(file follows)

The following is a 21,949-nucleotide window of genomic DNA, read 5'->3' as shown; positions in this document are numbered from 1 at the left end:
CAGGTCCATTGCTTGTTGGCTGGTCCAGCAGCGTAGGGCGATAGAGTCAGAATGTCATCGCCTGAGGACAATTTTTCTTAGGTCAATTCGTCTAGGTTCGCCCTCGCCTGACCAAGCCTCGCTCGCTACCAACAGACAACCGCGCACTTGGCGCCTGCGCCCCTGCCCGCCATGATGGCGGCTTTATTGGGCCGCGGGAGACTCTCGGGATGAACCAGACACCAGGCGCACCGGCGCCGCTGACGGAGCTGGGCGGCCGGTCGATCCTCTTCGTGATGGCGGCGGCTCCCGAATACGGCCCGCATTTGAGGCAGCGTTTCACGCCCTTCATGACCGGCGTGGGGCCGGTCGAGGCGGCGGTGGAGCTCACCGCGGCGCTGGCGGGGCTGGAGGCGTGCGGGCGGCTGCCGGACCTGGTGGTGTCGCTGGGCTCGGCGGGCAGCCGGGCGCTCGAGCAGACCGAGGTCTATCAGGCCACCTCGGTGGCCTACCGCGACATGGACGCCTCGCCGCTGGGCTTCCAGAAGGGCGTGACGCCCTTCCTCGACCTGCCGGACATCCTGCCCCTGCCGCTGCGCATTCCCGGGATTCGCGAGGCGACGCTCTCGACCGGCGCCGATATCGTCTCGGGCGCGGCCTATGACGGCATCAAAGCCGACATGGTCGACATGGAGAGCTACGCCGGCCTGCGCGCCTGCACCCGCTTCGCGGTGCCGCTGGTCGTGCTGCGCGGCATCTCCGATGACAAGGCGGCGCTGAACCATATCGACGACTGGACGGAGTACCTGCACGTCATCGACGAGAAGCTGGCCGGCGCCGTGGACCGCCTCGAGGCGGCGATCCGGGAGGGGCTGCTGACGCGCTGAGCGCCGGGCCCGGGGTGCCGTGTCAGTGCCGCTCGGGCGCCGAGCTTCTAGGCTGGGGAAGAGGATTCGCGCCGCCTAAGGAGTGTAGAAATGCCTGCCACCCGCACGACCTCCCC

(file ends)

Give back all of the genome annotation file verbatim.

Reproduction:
The following is a 21,949-nucleotide window of genomic DNA, read 5'->3' as shown; positions in this document are numbered from 1 at the left end:
CAGGTCCATTGCTTGTTGGCTGGTCCAGCAGCGTAGGGCGATAGAGTCAGAATGTCATCGCCTGAGGACAATTTTTCTTAGGTCAATTCGTCTAGGTTCGCCCTCGCCTGACCAAGCCTCGCTCGCTACCAACAGACAACCGCGCACTTGGCGCCTGCGCCCCTGCCCGCCATGATGGCGGCTTTATTGGGCCGCGGGAGACTCTCGGGATGAACCAGACACCAGGCGCACCGGCGCCGCTGACGGAGCTGGGCGGCCGGTCGATCCTCTTCGTGATGGCGGCGGCTCCCGAATACGGCCCGCATTTGAGGCAGCGTTTCACGCCCTTCATGACCGGCGTGGGGCCGGTCGAGGCGGCGGTGGAGCTCACCGCGGCGCTGGCGGGGCTGGAGGCGTGCGGGCGGCTGCCGGACCTGGTGGTGTCGCTGGGCTCGGCGGGCAGCCGGGCGCTCGAGCAGACCGAGGTCTATCAGGCCACCTCGGTGGCCTACCGCGACATGGACGCCTCGCCGCTGGGCTTCCAGAAGGGCGTGACGCCCTTCCTCGACCTGCCGGACATCCTGCCCCTGCCGCTGCGCATTCCCGGGATTCGCGAGGCGACGCTCTCGACCGGCGCCGATATCGTCTCGGGCGCGGCCTATGACGGCATCAAAGCCGACATGGTCGACATGGAGAGCTACGCCGGCCTGCGCGCCTGCACCCGCTTCGCGGTGCCGCTGGTCGTGCTGCGCGGCATCTCCGATGACAAGGCGGCGCTGAACCATATCGACGACTGGACGGAGTACCTGCACGTCATCGACGAGAAGCTGGCCGGCGCCGTGGACCGCCTCGAGGCGGCGATCCGGGAGGGGCTGCTGACGCGCTGAGCGCCGGGCCCGGGGTGCCGTGTCAGTGCCGCTCGGGCGCCGAGCTTCTAGGCTGGGGAAGAGGATTCGCGCCGCCTAAGGAGTGTAGAAATGCCTGCCACCCGCACGACCTCCCC